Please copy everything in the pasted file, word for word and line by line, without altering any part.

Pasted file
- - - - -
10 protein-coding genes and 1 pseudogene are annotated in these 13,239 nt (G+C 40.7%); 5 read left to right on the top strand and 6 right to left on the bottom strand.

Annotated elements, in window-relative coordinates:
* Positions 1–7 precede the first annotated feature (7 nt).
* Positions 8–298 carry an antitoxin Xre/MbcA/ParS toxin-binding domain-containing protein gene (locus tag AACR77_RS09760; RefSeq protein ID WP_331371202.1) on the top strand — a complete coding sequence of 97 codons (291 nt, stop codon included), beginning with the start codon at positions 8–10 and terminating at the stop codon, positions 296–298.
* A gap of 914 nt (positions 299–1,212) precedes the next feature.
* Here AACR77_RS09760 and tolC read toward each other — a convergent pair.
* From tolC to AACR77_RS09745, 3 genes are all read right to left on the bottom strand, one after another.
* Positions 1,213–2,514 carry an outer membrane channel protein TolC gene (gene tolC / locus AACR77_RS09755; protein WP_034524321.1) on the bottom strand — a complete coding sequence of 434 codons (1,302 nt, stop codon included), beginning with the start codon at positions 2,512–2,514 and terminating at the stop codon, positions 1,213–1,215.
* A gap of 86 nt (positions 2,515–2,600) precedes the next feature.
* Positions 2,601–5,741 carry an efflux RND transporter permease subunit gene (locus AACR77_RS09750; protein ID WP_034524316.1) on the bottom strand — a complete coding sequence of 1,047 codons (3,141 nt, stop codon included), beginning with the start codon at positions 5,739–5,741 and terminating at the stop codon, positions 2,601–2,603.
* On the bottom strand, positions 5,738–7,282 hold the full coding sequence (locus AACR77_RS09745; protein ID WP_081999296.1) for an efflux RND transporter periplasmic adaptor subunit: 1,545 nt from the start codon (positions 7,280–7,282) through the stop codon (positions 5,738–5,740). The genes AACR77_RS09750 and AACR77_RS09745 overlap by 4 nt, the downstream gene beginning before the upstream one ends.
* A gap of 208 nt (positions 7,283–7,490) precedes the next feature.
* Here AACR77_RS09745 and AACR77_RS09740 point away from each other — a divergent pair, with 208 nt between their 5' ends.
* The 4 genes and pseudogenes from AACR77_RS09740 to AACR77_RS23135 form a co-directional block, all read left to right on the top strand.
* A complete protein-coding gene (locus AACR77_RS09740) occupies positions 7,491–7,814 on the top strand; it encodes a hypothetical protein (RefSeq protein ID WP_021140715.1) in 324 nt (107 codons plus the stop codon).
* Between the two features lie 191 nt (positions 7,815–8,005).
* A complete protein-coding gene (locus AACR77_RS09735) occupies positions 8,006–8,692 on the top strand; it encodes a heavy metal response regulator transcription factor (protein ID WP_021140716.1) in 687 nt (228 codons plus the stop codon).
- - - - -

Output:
10 protein-coding genes and 1 pseudogene are annotated in these 13,239 nt (G+C 40.7%); 5 read left to right on the top strand and 6 right to left on the bottom strand.

Annotated elements, in window-relative coordinates:
* Positions 1–7 precede the first annotated feature (7 nt).
* Positions 8–298 carry an antitoxin Xre/MbcA/ParS toxin-binding domain-containing protein gene (locus tag AACR77_RS09760; RefSeq protein ID WP_331371202.1) on the top strand — a complete coding sequence of 97 codons (291 nt, stop codon included), beginning with the start codon at positions 8–10 and terminating at the stop codon, positions 296–298.
* A gap of 914 nt (positions 299–1,212) precedes the next feature.
* Here AACR77_RS09760 and tolC read toward each other — a convergent pair.
* From tolC to AACR77_RS09745, 3 genes are all read right to left on the bottom strand, one after another.
* Positions 1,213–2,514 carry an outer membrane channel protein TolC gene (gene tolC / locus AACR77_RS09755; protein WP_034524321.1) on the bottom strand — a complete coding sequence of 434 codons (1,302 nt, stop codon included), beginning with the start codon at positions 2,512–2,514 and terminating at the stop codon, positions 1,213–1,215.
* A gap of 86 nt (positions 2,515–2,600) precedes the next feature.
* Positions 2,601–5,741 carry an efflux RND transporter permease subunit gene (locus AACR77_RS09750; protein ID WP_034524316.1) on the bottom strand — a complete coding sequence of 1,047 codons (3,141 nt, stop codon included), beginning with the start codon at positions 5,739–5,741 and terminating at the stop codon, positions 2,601–2,603.
* On the bottom strand, positions 5,738–7,282 hold the full coding sequence (locus AACR77_RS09745; protein ID WP_081999296.1) for an efflux RND transporter periplasmic adaptor subunit: 1,545 nt from the start codon (positions 7,280–7,282) through the stop codon (positions 5,738–5,740). The genes AACR77_RS09750 and AACR77_RS09745 overlap by 4 nt, the downstream gene beginning before the upstream one ends.
* A gap of 208 nt (positions 7,283–7,490) precedes the next feature.
* Here AACR77_RS09745 and AACR77_RS09740 point away from each other — a divergent pair, with 208 nt between their 5' ends.
* The 4 genes and pseudogenes from AACR77_RS09740 to AACR77_RS23135 form a co-directional block, all read left to right on the top strand.
* A complete protein-coding gene (locus AACR77_RS09740) occupies positions 7,491–7,814 on the top strand; it encodes a hypothetical protein (RefSeq protein ID WP_021140715.1) in 324 nt (107 codons plus the stop codon).
* Between the two features lie 191 nt (positions 7,815–8,005).
* A complete protein-coding gene (locus AACR77_RS09735) occupies positions 8,006–8,692 on the top strand; it encodes a heavy metal response regulator transcription factor (protein ID WP_021140716.1) in 687 nt (228 codons plus the stop codon).